Music Venues versus Residents - Aussie Stock Forums

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  1. #1

    Default Music Venues versus Residents

    To my understanding some capital cities have properly zoned areas for nightclubs, live music venues and so on. Does anyone have any information as to which locations are subject to such policies, what the proper name of the legislation is and what the actual rules are? I am aware of Fortitude Valley in Brisbane and I seem to recall that Adelaide has something similar (?) but what about other cities?

    My reason for asking is that as anyone in Hobart will be very well aware, this city currently has a major dispute involving late night entertainment venues versus local residents. Crunch time has come with the largest nightclub in Hobart (Club Surreal, a local icon for younger people which once won a national award for best entertainment venue) now permanently closed and an "animal cage" errected around another popular hotel to limit traditional pre-Christmas and Christmas Eve celebrations.

    With practically every pub, live music venue and nightclub now receiving very similar complaints to those which lead to the closure of Surreal and the fact that the complaint related to "7 day a week noise" (Surreal opened after midnight only on Saturday night and was completely shut 4 days a week) it's clear that Hobart is heading towards a near-total lack of nightlife apart from pubs full of pokies in the suburbs and the casino (which has no nightclubs) itself. Not exactly the way to keep young people in the state.

    So, what do other cities do to maintain a viable entertainment / hotels industry? The actual complaints in Hobart all relate to patrons leaving the venue rather than noise from activities inside with even the most vocal critics acknowledging that Surreal was absolutely soundproof.

    So, what happens elsewhere?

  2. #2

    Default Re: Music Venues versus Residents

    Hi Smurf,

    I have noticed in NSW that in a few cities, the venues will not let anyone in after 1.00 am, even though they may trade to 3.00 am or even right through.

    The theory is that once inside the punters will stay inside and not roam around from venue to venue as they are unable to get back into anywhere.

    It has dramatically cut down the yobbos roaming the streets in the early hours of the morning.

    Seems to have worked
    Pollution is the real threat, Co2 is just a convenient distraction

  3. #3

    Default Re: Music Venues versus Residents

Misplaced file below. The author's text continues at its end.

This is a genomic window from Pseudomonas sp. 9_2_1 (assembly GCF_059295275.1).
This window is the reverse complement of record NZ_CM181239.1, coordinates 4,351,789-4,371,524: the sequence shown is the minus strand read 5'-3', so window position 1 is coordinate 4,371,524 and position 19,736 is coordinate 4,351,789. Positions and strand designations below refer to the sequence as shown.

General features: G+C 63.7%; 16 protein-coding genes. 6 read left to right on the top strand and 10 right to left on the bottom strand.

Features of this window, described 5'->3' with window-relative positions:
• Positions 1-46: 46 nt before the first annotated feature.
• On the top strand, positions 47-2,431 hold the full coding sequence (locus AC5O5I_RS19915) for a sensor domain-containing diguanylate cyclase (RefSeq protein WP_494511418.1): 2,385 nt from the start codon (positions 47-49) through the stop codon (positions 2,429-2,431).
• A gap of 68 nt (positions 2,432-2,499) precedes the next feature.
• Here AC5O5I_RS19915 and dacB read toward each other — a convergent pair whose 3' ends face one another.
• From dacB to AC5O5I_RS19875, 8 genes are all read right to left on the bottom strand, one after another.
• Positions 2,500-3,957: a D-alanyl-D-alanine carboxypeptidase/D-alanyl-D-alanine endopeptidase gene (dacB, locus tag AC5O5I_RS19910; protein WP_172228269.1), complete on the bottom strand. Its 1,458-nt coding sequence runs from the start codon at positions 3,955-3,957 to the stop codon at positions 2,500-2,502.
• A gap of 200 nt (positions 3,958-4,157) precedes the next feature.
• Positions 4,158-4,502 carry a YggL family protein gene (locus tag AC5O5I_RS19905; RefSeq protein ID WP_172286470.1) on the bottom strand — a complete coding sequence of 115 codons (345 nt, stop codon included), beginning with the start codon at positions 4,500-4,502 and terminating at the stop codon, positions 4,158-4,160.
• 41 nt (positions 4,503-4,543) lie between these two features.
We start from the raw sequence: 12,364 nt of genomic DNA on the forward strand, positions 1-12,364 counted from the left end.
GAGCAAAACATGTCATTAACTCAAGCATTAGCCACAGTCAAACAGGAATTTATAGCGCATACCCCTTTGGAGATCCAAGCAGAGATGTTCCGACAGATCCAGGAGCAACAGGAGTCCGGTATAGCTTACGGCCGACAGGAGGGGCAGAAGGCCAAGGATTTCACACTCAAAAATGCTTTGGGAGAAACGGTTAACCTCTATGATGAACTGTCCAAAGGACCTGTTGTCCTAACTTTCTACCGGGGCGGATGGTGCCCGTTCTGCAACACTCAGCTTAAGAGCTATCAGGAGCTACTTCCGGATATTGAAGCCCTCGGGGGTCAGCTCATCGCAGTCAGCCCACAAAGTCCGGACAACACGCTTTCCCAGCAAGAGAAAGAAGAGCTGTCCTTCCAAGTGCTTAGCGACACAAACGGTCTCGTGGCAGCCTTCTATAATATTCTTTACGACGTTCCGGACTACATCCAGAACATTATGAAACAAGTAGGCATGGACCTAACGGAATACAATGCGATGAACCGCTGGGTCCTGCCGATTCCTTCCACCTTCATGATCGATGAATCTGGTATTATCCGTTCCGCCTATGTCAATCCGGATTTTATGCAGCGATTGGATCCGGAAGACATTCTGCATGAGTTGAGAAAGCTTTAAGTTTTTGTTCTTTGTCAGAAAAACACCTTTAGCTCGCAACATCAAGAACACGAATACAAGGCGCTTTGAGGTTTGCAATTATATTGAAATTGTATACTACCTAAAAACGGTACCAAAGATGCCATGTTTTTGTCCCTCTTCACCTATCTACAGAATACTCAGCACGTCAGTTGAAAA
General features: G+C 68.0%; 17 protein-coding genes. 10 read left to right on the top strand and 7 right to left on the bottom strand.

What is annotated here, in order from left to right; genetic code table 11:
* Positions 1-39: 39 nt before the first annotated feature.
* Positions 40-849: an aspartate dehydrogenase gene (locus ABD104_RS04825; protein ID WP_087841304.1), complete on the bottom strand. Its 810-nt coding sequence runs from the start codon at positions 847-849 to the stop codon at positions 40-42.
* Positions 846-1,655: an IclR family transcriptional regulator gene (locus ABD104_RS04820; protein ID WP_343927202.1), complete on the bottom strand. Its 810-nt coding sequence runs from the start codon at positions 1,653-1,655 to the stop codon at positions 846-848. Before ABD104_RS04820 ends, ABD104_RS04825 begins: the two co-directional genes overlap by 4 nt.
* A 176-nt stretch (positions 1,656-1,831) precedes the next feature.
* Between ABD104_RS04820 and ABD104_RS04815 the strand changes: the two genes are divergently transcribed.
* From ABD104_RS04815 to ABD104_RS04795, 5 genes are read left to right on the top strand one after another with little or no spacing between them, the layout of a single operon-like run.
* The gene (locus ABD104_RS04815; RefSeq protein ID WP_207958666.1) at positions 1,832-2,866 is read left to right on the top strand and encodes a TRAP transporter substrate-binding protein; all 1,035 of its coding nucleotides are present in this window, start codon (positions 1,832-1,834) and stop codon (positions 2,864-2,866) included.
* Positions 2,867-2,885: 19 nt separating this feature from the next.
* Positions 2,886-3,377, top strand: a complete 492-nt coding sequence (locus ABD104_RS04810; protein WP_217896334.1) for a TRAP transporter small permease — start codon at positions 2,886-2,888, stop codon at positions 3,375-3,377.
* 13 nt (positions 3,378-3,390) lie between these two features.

The south yarra and prahran distrcits in Melbourne have clubs which are open 24/7 some days of the week. They have had their problems, the most notable occuring in the Salt nightclub which was subsequently closed. The biggest problem in the area to my knowledge was that the traffic on Chapel St slows to a quite literal crawl on Saturday nights as it becomes the place to be for anybody who wants to show off their newly lowered and hotted up *insert flashy looking car with neon lights here* car. Police seem to have addressed the problem fairly well by increasing their presence and randomly diverting traffic off the main road and around back streets issuing defective notices to drivers of any car which is too low, loud, etc.

    Other areas suffering similar issues with late or all night licences over the past few years have been St. Kilda and Brunswick.

    It seems the previously trendy cafe, restuarant, and latte strips have also become the place to be for late night/day clubs. As far as I'm aware, the clubs have won on almost all occassions. I don't live in any of the areas so can't comment on what residents think, but property prices haven't suffered in those areas and rentals appear to be in high demand. That makes me think it's still a place people want to live.

    I guess it comes down to the type of crowd attracted to the areas are and how effective the police presence is. I have no problem feeling safe walking alone in any of the areas mentioned any time of the night. On the other hand, I'd walk through Frankston with great trepidation after midnight given the number of booze fuelled brawls I've seen among large numbers of people down there.

  4. #4
    Hatchet Moderator doctorj's Avatar
    Join Date
    Jan 2005

    Default Re: Music Venues versus Residents

    In WA, iconic pubs such as Steve's (Home of Bob Hawke and just about every UWA student), The Raffles Hotel, Cottosloe Hotel and the Dunsborough Hotel have all suffered restrictions as a result of relatively newer residents making complaints.

    It's really a shame to see these venues suffer at the hands of residents that move into newly developed land in the surrounding area. Something needs to be done - I see it as a zoning issue. Just as you wouldn't zone residential ajoining a heavy industrial area, you shouldn't zone residential near pre-existing pubs and clubs.

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